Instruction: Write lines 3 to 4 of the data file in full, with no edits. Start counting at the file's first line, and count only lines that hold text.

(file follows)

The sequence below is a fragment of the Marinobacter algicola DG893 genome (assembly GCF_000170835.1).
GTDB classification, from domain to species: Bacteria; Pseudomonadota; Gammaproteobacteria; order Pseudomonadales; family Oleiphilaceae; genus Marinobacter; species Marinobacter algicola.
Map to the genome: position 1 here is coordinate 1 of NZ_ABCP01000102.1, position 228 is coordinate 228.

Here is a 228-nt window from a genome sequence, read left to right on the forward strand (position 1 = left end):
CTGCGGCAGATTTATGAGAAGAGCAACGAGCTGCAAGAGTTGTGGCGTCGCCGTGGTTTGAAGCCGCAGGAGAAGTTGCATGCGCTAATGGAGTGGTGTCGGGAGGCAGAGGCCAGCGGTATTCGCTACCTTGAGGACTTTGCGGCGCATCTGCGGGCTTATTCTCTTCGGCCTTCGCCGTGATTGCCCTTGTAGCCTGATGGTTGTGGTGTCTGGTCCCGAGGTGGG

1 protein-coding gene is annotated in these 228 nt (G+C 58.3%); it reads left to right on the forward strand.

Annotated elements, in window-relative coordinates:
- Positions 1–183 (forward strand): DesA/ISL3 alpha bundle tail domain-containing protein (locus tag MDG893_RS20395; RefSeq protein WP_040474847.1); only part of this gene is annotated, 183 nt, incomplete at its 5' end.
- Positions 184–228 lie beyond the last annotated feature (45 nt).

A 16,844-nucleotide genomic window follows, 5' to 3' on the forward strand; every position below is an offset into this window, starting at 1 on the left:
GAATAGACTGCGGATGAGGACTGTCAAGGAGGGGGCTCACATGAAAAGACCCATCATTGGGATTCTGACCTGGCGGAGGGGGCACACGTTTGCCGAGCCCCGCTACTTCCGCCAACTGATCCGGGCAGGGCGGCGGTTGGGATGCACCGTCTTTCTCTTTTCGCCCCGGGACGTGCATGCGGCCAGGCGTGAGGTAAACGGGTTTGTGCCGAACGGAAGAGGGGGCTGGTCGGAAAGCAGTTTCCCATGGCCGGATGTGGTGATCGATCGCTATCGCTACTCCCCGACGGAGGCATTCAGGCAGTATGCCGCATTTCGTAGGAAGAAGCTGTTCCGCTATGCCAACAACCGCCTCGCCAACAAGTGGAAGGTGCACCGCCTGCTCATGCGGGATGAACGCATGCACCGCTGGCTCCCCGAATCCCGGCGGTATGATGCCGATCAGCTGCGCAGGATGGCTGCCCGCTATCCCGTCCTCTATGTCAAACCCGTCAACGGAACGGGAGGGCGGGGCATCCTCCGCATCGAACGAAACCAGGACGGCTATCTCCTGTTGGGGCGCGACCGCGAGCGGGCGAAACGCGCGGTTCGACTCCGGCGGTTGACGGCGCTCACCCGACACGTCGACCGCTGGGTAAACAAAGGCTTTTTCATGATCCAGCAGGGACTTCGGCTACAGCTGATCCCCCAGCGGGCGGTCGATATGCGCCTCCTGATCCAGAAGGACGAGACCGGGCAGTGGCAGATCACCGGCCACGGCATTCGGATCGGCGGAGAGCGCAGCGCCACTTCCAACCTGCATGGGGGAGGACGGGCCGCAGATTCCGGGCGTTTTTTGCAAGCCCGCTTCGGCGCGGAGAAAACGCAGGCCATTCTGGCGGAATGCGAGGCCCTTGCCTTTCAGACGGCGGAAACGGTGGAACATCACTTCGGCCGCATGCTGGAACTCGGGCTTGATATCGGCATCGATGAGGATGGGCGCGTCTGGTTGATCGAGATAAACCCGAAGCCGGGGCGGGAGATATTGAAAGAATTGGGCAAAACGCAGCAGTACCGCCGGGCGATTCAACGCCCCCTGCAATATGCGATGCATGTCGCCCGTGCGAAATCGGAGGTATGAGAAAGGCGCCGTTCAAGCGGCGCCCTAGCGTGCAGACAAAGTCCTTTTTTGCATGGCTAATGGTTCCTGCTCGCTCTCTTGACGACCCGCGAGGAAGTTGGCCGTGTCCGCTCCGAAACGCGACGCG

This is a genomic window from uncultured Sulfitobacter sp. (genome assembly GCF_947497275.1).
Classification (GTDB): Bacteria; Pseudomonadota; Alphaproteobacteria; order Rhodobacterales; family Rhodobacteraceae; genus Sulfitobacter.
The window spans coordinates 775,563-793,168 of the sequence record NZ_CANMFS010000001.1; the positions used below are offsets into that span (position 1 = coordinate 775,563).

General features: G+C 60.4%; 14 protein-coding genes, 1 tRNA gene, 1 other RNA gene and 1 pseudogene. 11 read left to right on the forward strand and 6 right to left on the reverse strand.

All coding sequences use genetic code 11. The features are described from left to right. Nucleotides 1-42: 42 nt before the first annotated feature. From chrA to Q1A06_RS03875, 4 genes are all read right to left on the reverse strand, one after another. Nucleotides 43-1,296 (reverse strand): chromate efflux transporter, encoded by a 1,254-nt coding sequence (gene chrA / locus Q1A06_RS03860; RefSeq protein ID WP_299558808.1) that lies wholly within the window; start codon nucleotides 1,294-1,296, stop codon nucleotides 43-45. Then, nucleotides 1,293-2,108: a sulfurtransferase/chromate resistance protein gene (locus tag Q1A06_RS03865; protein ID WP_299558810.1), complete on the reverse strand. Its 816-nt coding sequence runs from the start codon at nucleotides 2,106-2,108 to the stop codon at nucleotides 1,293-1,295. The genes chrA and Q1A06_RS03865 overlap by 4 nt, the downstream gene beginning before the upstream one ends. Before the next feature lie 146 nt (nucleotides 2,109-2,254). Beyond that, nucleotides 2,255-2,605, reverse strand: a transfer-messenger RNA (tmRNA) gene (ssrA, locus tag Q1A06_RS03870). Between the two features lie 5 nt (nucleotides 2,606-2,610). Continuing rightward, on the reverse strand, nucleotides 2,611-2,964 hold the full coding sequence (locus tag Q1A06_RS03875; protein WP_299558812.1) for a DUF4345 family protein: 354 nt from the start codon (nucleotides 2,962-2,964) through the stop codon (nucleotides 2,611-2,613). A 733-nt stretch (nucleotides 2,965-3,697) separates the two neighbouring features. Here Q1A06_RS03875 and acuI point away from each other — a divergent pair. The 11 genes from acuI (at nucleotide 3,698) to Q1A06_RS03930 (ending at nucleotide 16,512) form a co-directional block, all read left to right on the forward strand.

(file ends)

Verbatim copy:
Map to the genome: position 1 here is coordinate 1 of NZ_ABCP01000102.1, position 228 is coordinate 228.

Here is a 228-nt window from a genome sequence, read left to right on the forward strand (position 1 = left end):